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Admittedly, I had to laugh a little reading about the bike droppings and especially the Ford Ranger vs. Bike mishap. I laughed because it reminded me of some of the "rookie" mistakes that I have seen/heard about/done. Dropped bikes? You bet. I have dropped two of them all by myself. One was at a stop sign trying to get a better look at a leak in a carb (which I did get once the bike was laying on its side.) The other was in my garage because my foot landed in an oil puddle from my car—ever see a guy do the splits over the top of a CB650? I bet you think that probably hurt?.…Uhhhhhh, yeah. (TIP: Remember kids, cowboy boots, oil on the floor, heavy bikes, and skinny punks don’t mix well; so use caution!) Moral to the story: mistakes are all part of learning and everybody has made them. Don’t be afraid to review your mistakes and discuss them with an experienced rider/instructor. Once you understand why your mistake happened, you will not do it again. It is truly amazing how much you can learn from another rider. As far as women riding bikes, I’m all for it. The more people that are welcomed into a sport, the further it will advance—yes, guys, that means it’s a good thing for you too. I want to praise you women who break the stereotypical bull S*** that women should cook, clean and play with little lacey dolls. That is total crap. You should do what makes YOU happy. If lacey dolls make you happy, fine, if riding motorcycles makes you happy, that is fine too. Don’t be intimidated by men, or other women into not trying something as fun as motorcycling. Remember, jerk’s (both men and women) are everywhere, bike shops (the very people who should want to expand their market by selling you a bike!), service departments, fellow riders, people on the road, and so on and so forth, you get the idea. Don’t let an idiot, or two, stand in your way. Do, however, take a safety training course, ask for help, talk to other riders, learn about the functional aspects of your machine, and wear a helmet at all times! Good luck to all, and wishes of many safe and rewarding miles.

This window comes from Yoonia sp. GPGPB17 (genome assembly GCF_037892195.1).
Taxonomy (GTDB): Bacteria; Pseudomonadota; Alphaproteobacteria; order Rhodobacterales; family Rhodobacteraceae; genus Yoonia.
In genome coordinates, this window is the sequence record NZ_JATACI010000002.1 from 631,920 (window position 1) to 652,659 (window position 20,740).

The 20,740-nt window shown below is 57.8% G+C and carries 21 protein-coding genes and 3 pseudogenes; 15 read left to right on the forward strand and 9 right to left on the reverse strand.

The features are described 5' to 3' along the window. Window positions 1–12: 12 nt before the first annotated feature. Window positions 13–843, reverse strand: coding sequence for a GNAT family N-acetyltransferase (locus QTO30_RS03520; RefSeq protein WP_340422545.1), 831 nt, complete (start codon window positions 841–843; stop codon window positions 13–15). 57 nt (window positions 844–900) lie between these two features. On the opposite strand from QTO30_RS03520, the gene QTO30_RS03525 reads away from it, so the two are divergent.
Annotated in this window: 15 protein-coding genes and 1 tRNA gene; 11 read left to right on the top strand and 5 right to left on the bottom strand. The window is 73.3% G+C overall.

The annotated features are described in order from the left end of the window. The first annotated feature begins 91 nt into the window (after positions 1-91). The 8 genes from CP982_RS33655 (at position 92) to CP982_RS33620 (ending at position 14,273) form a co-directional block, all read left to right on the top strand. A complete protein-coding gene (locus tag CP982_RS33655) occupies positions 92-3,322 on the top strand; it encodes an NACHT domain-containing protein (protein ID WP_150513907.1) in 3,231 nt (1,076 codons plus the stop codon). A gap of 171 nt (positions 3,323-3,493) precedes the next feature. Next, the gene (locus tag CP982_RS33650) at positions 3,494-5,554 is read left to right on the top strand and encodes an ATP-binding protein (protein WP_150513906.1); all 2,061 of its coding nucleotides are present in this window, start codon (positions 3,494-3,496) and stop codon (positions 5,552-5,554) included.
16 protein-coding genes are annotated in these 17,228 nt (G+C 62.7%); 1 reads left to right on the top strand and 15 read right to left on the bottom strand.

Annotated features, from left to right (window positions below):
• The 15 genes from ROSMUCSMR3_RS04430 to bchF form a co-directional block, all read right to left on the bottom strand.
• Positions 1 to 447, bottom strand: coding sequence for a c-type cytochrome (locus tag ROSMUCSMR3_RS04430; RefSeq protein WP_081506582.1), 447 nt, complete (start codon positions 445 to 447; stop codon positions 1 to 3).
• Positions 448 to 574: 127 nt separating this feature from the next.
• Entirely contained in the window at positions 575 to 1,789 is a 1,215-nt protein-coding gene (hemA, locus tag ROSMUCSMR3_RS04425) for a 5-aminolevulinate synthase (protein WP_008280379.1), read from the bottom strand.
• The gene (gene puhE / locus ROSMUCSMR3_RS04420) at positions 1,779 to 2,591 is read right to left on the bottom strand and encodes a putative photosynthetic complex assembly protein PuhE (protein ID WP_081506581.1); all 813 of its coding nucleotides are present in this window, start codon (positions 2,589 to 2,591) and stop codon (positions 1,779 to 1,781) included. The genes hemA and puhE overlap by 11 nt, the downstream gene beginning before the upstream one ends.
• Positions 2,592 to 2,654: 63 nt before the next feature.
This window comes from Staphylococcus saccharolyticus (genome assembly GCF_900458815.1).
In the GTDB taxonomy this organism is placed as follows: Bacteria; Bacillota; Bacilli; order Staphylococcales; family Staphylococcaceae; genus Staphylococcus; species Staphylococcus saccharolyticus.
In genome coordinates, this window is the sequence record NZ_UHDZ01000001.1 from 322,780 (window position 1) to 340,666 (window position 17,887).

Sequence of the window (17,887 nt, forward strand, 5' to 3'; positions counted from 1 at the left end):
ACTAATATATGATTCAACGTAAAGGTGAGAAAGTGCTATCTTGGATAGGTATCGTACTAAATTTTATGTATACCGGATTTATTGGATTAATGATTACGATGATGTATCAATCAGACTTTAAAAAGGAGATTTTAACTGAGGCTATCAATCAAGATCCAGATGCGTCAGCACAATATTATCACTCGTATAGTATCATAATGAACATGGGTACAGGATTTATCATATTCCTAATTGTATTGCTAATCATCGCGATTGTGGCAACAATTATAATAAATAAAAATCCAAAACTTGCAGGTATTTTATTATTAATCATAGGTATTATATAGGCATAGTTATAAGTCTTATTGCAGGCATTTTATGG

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Try something heaver and taller like...how about an old air cooled 1100? Put it on a little angle and watch it high side you like a spatula under a flapjack. -- then have one of your friends help you lift it back up! Lighter, shorter bikes are easier to handle, that is a fact. Old and heavy bikes (like a lot of people try to begin on) are easy to drop -- trust me.
 

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I helped a friend cart home a very nice used CB750. I recomended that he should start out on my old CM200T and learn to ride before he jumped on a powerful, heavy bike. He didn't...My friend crashed the bike in the barnyard the first night he owned it! Good lesson learned. Too big of a bike for a beginning rider = trouble. The beginning guys and girls on 250's and 500's are the ones with a good mellon on their shoulders. Drivers ED cars aren't Porsche's for a reason.
 
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